I’m sure we’ve all heard this adage before. And I’m sure we’ve all nodded our heads in unison and vowed to uphold this trite maxim multiple times (and then failed to do so in the end). But recently, I’ve begun to realize—really realize—the importance of ‘less’ in my creative life.
Illustration by Carolyn Sewell
The pursuit of ‘less’ is not just a matter of being more productive; it’s also about honing one’s creative ability and reducing the urge to imitate another designer’s work.
Aaron Heth, a recent design school graduate, says about taking inspiration from the internet:
“To a degree, these things help with our creative juices, but they mostly have the bad habit of distracting us. Seeing too much can simply overload you and lead you in to making decisions that aren’t right for a particular brief.”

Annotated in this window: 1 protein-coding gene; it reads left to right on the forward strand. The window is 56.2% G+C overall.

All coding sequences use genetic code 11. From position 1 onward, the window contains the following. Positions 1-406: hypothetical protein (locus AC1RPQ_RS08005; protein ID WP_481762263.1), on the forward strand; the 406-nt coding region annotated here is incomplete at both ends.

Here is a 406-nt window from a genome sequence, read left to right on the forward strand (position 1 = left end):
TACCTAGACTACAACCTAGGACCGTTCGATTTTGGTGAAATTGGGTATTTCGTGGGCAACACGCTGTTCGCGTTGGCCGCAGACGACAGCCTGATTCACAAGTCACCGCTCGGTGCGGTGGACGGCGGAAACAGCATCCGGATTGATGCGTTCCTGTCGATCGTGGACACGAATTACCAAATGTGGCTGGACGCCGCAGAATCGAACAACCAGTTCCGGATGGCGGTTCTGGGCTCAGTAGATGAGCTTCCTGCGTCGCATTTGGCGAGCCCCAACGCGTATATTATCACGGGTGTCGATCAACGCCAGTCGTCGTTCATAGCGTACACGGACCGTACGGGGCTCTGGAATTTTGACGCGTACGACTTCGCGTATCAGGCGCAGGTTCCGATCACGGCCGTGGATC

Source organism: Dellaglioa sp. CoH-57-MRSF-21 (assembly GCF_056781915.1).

Picasso’s words are also relevant here:
“Good artists copy; great artists steal.”
Essentially he’s indicating that most artists have a tendency to recycle a previous artists’ work which, in the end, produce cookie-cutter results. But a great artist will take much of the same elements to a whole new level and make it his own. I believe it’s often the case with designers also.
As Frank Chimero points out in his semi-sort of comic, we need to “kill [our] timid notion of creativity” and make “allogical [illogical?] connections”.
THE GOAL: Stop using boring clichés! Be creative! Don’t be a good designer, be a great designer!
Since it’s impossible to produce original bodies of work when you spend most of your hours drooling over other people’s masterpieces, in order to achieve my goal, I need to refrain from visiting so many ‘inspiration’ sites/galleries/blogs and reduce other forms of distraction.
So far, I’ve diminished my Twitter following to 45, my Tumblr follow list from over 100 down to 80, and my Google Reader subscriptions from almost 300 down to 150 (I’m working on it).
In addition, I think I’m going to take more showers.